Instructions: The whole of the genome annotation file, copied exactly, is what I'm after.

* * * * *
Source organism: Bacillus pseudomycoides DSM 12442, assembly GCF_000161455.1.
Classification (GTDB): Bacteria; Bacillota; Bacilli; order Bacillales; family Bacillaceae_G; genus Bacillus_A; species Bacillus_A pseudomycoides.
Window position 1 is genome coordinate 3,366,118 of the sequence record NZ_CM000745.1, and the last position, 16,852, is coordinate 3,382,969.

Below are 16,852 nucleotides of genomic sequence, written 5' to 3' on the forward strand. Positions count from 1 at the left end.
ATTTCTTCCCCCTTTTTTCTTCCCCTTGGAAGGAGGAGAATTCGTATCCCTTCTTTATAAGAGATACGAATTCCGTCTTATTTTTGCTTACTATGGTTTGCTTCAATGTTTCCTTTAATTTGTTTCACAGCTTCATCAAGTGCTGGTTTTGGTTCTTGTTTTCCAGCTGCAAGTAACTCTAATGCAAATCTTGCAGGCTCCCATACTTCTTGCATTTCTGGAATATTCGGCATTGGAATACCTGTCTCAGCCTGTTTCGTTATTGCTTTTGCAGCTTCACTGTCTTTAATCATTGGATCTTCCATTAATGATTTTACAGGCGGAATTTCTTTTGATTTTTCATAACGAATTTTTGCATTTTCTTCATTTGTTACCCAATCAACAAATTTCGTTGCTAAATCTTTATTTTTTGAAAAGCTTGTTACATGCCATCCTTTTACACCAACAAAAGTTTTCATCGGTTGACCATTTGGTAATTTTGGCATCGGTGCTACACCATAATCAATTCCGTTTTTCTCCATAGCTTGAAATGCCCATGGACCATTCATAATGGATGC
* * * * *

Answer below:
Source organism: Bacillus pseudomycoides DSM 12442, assembly GCF_000161455.1.
Classification (GTDB): Bacteria; Bacillota; Bacilli; order Bacillales; family Bacillaceae_G; genus Bacillus_A; species Bacillus_A pseudomycoides.
Window position 1 is genome coordinate 3,366,118 of the sequence record NZ_CM000745.1, and the last position, 16,852, is coordinate 3,382,969.

Below are 16,852 nucleotides of genomic sequence, written 5' to 3' on the forward strand. Positions count from 1 at the left end.
ATTTCTTCCCCCTTTTTTCTTCCCCTTGGAAGGAGGAGAATTCGTATCCCTTCTTTATAAGAGATACGAATTCCGTCTTATTTTTGCTTACTATGGTTTGCTTCAATGTTTCCTTTAATTTGTTTCACAGCTTCATCAAGTGCTGGTTTTGGTTCTTGTTTTCCAGCTGCAAGTAACTCTAATGCAAATCTTGCAGGCTCCCATACTTCTTGCATTTCTGGAATATTCGGCATTGGAATACCTGTCTCAGCCTGTTTCGTTATTGCTTTTGCAGCTTCACTGTCTTTAATCATTGGATCTTCCATTAATGATTTTACAGGCGGAATTTCTTTTGATTTTTCATAACGAATTTTTGCATTTTCTTCATTTGTTACCCAATCAACAAATTTCGTTGCTAAATCTTTATTTTTTGAAAAGCTTGTTACATGCCATCCTTTTACACCAACAAAAGTTTTCATCGGTTGACCATTTGGTAATTTTGGCATCGGTGCTACACCATAATCAATTCCGTTTTTCTCCATAGCTTGAAATGCCCATGGACCATTCATAATGGATGC